HELPING FAMILY FARMS FLOURISH. HELPING FEED THE HUNGRY.

Thursday, November 1, 2012

Baked Penne with Sausage, Mozzarella and Tomatoes from the Galley of Gillian Duffy



         There are certain recipes I obsess over.  I have folder marked “Re-Visit” and in it there must be at least five recipes for baked pasta dishes.  They all are fundamentally the same.  The pasta is cooked and then a sauce is mixed into it, cheese is added to it and tops it and the whole thing goes into a hot oven for 15 or 10 minutes. In my imagination, it emerges with cheese bubbling up from under a crisp brown Parmesan crust.  The incredibly rich cream sauce coats the pasta which is laden with the flavor of sausage or meatballs, pork or beef.  That’s how I imagine it until reality takes over: Dried pasta sticks up out of a bare covering of cheese. Inside the sauce is non-existent and were it not for the meat, it would hardly be worth eating. This has been going on for years. 
         Then finally, in the most unimaginable place I found Baked Pasta Nirvana.  In this recipe, luscious ripe tomatoes in big chunks are mixed with slices of sweet Italian sausage.  The pasta, tomatoes and sausage come together in a creamy béchamel sauce.  And an entire layer of Mozzarella, hidden bang in the middle of the dish, pulls on your fork like mozzarella in a pizza commercial.  I did use the very last of the fresh tomatoes when I made this dish.  But I discovered that canned plum tomatoes, drained of their liquid and cut into large chunks are an admirable replacement and put this dish within reach year ‘round.  And where did this amazing dish come from?  Why, Departures magazine!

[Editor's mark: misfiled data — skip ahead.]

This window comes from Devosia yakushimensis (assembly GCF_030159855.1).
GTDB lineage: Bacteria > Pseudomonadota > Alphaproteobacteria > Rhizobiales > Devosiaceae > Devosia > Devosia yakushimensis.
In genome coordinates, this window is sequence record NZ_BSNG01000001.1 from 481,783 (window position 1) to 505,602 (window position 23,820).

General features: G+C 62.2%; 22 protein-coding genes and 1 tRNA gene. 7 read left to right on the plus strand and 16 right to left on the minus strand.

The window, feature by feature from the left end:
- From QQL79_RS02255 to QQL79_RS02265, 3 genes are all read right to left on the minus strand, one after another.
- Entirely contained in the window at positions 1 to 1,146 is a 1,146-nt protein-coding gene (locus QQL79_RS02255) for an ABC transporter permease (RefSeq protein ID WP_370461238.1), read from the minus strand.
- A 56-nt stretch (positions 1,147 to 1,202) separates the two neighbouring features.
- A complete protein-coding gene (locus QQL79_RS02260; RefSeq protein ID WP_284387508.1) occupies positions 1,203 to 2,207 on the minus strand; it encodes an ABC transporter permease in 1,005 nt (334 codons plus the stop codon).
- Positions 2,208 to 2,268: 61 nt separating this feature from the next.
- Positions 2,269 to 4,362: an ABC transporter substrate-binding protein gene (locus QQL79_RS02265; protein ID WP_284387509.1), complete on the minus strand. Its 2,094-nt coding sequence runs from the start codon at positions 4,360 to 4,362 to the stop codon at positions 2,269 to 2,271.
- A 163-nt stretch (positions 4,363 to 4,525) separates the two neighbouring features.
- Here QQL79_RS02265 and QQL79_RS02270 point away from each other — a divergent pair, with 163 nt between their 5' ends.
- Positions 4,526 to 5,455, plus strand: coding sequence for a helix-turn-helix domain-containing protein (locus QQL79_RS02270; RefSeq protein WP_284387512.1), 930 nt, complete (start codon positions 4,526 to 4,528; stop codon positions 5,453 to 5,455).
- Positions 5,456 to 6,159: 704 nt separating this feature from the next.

Monday, October 29, 2012

The surprising story of Fried Green Tomatoes and Martha Stewart's recipe for Not Fried Green Tomatoes



            I love a little side of history when I am serving up a dish with roots as deep as Fried Green Tomatoes.  With the exception of grits and hominy, what's more southern than this all-over crunchy firm tomato that’s been battered into a deep-fried delicacy?  Even though deep-frying makes almost everything taste better, this dish stands out.  The tartness of the tomato and the sweet cornmeal of the crust are a perfect combination--especially for tomato lovers like me. 
         Of course, they’re southern to the core, aren't they?  There was that whole movie “Fried Green Tomatoes at the Whistle Stop Café”.  Set in Alabama, this feel good film from 1991 was among the first ‘chick flicks’ and a huge hit.  I wanted to read up on the origin of the dish itself.   There on the website of the Smithsonian Institution, of all places, a woman named Lisa Bramen described her first encounters with Fried Green Tomatoes.  She too remembered the movie. In the late 1990s, she tasted her first Fried Green Tomato in New Orleans. So impressed was she that, on a southern road trip, she asked for them everywhere she went. Strangely, only once, in Memphis TN, did she encounter a pale imitation of what she had tasted in New Orleans.